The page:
rebecca said...

There are people who are good with people. There are people who a good with animals. There very few people in this world who are able to navigate managing both with grace and finesse.(Really, why would anyone who gets a full dose of joy from animals even bother with human beings except when necessary.) :) I would say that you are rare for being good at both and that your patients and their owners are very fortunate to have you. Hang in there.

Anonymous said...

The world is full of scared, small people who have to put others down to feel decent about themselves -- and it's so much easier to feel superior to a mere animal.

You seem like a decent person doing decent necessary work in the world; try to remember the people who appreciate you. ;-)

The Homeless Parrot said...

Thanks for the pick-me-up, dinner with the husband, and a bit of retail therapy + 4 new books has put things in perspective. That and the dream I had last night about my first real boyfriend, who recently died of cancer at the age of 29.

On the bright side, I diagnosed and was able to do surgery on 2 foreign bodies this weekend - one that had gone undiagnosed for 3 months, while the dog lost weight (15#!). Both owners were very grateful, so it was encouraging.

Anonymous said...

Your employer's business model is lacking. There should be a buffer built in to the fees that will offset the "pro bono" work that you do for the love of animals. You will have owners that never question your bill and others that will always question it. The majority remain in the middle. Accept it for what it is or turn a cold shoulder to the suffering. Which will get you more sleep?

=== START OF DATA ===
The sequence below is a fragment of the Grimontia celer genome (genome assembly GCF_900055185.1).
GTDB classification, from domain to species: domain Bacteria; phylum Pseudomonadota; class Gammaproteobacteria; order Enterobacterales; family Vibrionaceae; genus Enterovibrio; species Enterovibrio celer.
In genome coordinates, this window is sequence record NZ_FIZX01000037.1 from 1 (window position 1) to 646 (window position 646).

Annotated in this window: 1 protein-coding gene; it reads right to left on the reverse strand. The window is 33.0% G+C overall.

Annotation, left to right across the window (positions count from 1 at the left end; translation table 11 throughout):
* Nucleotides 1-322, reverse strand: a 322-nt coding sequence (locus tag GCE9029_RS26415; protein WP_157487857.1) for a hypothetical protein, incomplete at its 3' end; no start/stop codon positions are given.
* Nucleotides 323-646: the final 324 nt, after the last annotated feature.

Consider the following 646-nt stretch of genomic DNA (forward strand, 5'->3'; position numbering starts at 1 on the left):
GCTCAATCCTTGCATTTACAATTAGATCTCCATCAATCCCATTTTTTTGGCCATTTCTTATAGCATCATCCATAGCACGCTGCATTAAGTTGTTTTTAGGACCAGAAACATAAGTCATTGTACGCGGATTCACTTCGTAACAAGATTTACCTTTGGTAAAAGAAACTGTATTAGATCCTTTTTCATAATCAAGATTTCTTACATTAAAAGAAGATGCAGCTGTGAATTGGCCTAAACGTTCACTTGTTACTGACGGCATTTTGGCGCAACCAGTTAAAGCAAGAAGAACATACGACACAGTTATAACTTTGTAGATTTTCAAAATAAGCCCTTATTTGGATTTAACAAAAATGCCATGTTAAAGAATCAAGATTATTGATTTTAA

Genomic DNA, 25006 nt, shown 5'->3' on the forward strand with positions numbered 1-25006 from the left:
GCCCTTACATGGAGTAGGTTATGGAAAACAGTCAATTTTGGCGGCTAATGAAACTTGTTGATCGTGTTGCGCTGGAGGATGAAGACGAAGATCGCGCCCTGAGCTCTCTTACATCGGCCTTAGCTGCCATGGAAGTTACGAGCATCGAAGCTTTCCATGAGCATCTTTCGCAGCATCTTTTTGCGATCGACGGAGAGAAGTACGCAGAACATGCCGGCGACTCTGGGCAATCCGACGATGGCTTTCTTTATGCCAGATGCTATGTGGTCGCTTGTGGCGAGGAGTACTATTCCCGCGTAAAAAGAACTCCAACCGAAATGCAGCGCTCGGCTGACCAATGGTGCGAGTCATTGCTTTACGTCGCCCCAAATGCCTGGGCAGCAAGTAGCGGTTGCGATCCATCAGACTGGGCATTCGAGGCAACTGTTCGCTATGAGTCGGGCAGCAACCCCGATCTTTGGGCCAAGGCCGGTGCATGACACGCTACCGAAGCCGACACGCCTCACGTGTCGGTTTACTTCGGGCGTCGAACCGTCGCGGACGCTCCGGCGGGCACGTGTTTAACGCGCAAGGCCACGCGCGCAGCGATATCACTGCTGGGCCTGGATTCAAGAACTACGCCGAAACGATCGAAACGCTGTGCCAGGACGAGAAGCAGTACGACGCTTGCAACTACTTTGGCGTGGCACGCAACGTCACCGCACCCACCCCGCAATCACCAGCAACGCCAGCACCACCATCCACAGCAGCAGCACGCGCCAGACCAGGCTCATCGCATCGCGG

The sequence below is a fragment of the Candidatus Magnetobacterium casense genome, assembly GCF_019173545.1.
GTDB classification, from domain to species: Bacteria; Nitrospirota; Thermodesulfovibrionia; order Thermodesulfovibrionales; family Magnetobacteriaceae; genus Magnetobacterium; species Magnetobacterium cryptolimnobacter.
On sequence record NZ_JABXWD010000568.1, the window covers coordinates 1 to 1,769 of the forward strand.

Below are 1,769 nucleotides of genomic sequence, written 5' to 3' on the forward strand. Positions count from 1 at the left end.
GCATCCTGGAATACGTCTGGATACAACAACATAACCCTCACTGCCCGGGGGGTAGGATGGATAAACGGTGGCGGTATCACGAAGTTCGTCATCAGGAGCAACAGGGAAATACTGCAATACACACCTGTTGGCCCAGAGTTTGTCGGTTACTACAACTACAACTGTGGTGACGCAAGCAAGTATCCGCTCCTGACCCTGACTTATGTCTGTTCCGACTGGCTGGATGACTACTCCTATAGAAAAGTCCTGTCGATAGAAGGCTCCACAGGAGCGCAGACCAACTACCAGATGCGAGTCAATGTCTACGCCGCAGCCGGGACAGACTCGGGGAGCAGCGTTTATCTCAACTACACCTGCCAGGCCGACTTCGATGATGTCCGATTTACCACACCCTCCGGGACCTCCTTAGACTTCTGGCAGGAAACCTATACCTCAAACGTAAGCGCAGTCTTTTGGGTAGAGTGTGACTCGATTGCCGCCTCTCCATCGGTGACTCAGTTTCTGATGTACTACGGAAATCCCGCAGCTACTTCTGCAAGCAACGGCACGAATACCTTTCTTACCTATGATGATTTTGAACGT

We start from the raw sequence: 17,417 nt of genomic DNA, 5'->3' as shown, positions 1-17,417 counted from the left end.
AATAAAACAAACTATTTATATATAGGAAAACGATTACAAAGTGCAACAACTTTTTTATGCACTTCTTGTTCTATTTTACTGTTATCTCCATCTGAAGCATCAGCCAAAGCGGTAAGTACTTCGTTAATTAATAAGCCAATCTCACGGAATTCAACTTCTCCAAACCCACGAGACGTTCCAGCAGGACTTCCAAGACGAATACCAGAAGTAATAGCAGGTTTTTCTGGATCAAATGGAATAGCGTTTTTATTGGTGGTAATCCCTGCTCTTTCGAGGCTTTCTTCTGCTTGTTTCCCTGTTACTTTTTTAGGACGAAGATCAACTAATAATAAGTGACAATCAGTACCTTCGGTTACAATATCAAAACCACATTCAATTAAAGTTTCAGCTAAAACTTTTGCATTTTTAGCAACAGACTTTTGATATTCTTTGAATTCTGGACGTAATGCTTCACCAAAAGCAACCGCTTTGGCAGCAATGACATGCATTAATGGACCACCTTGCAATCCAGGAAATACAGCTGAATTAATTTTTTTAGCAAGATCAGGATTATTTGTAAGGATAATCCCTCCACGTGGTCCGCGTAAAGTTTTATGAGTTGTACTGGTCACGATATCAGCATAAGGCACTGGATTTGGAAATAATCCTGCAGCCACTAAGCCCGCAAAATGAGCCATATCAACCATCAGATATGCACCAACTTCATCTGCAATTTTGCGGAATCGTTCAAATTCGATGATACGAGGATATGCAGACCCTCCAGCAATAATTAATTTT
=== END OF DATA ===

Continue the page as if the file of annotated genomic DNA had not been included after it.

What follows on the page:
The Homeless Parrot said...

Anonymous #2: Obviously, I don't turn a cold shoulder to the suffering - otherwise, I would have sent the dog out the door with no treatment. I'm lamenting the difficulty of working with belligerent owners who expect everything for free and are not thankful for things that we do - despite their lack of funds. Our business model is a BUSINESS. We have to be paid for our services. We are not subsidized by the government or insurance companies or any other service. We fund ourselves.

Elizabeth said...

HP.. You do good work. You care... it is as simple as that..

You can't fix stupid, it is as simple as that.

Outrider said...

>>There should be a buffer built in to the fees that will offset the "pro bono" work that you do for the love of animals.>>

So, the good clients who pay their bills should subsidize the jerks who don't?

That's what you're recommending.

The local veterinary school had a charitable fund at one time and allowed interest-free loans. According to one of my clients who used the fund to pay for an emergency surgery, the school goes unpaid 90%+ of the time. Every time my client came in with a payment, they were stunned.

Euthanasia is often the best option for animals with expensive problems owned by people with no money. Consider the neglected fracture repair HP described a few day ago. True, the dog lived for a while, but suffered terribly.

Let's hope HP doesn't see this "elbow fracture/dislocation" back in her waiting room in a few weeks.

Mary said...

HP, I'm sorry you're getting so bummed out by your job :( I think it's because you're professional and you care so much that you want to take care of everyone the best you can that makes 1 bad apple negate all of the good stuff.

You know you're a good person and a good vet. And it sucks when some moron can make you question that or let it affect your mood.

I try to tell myself that the jerk must be really unhappy to take their frustration out on me. Sometimes that even works :)

Nicki said...

I know you you feel. I have bad clients ruin an otherwise great day. There are definately down sides, but you get past them and learn not to let them bother you as much.